Making Muslim Women European

Voluntary Associations, Gender, and Islam in Post-Ottoman Bosnia and Yugoslavia (1878–1941)
Author: 
ISBN: 
978-963-386-369-5
cloth
$105.00 / €88.00/ £75.00
Publication date: 
2021
420 pages

This social, cultural, and political history of Slavic Muslim women of the Yugoslav region in the first decades of the post-Ottoman era is the first to provide a comprehensive overview of the issues confronting these women. It is based on a study of voluntary associations (philanthropic, cultural, Islamic-traditionalist, and feminist) of the period.

It is broadly held that Muslim women were silent and relegated to a purely private space until 1945, when the communist state “unveiled” and “liberated” them from the top down. After systematic archival research in Bosnia, Croatia, Serbia, and Austria, Fabio Giomi challenges this view by showing: • How different sectors of the Yugoslav elite through association publications, imagined the role of Muslim women in post-Ottoman times, and how Muslim women took part in the construction or the contestation of these narratives. • How associa­tions employed different means in order to forge a generation of “New Muslim Women” able to cope with the post-Ottoman political and social circumstances. • And how Muslim women used the tools provided by the associations in order to pursue their own projects, aims and agendas. The insights are relevant for today’s challenges facing Muslim women in Europe. The text is illustrated with exceptional photographs.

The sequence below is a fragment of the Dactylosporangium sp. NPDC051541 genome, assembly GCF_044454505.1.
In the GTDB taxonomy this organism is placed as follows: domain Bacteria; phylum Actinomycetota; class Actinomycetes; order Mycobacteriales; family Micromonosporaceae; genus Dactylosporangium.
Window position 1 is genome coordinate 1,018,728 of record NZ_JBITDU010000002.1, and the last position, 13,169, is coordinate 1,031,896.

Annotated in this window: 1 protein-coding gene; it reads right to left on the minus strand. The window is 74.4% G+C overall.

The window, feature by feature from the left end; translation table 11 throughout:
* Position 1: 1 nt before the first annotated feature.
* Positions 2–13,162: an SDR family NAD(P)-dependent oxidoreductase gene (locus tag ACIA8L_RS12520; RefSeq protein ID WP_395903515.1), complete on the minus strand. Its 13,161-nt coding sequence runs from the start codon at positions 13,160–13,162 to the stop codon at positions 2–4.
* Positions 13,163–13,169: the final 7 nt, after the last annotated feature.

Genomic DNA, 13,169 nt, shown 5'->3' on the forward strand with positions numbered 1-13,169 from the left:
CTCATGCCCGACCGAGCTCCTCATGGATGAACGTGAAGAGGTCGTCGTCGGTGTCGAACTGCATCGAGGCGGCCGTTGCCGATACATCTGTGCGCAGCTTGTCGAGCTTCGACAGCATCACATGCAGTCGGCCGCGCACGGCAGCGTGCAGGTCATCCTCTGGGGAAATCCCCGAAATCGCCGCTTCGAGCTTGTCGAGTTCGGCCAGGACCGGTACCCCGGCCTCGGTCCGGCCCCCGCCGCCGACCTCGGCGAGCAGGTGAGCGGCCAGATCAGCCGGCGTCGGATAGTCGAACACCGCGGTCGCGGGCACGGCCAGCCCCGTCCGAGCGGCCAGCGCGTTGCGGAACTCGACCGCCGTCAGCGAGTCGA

Lists of abbreviations 

Figures

Tables 

Acknowledgments

Introduction

Chapter 1  At the Margins of the Habsburg Civilizing Mission

Chapter 2  Domesticating the Muslim Woman Question      

Chapter 3  Muslim, Female and Volunteer

Chapter 4  Calling for Change

Chapter 5  Putting Change into Practice

Chapter 6  A Taste for Celebration

Chapter 7  Unforeseen Consequences

Conclusions

Consulted Archives

Bibliography

"Le livre de Fabio Giomi sur les débats intra- et intercommunautaires sur « la femme musulmane » en Bosnie et la manière dont les associations musulmanes, les partis politiques, les réformistes et les traditionalistes musulmans ont puisé dans les mêmes discours et symboles transnationaux afin de lier la discussion de la nation à celle de la femme, sera d’un grand intérêt pour les spécialistes de l’ex-Yougoslavie et pour les historien.nes de l’espace post-ottoman et post-habsbourgeois en général. Il démontre clairement que les femmes musulmanes n’ont pas seulement réagi aux opportunités offertes par l’indépendance, elles ont façonné par leurs discours et leurs actes le discours genré sur leur nouvelle société."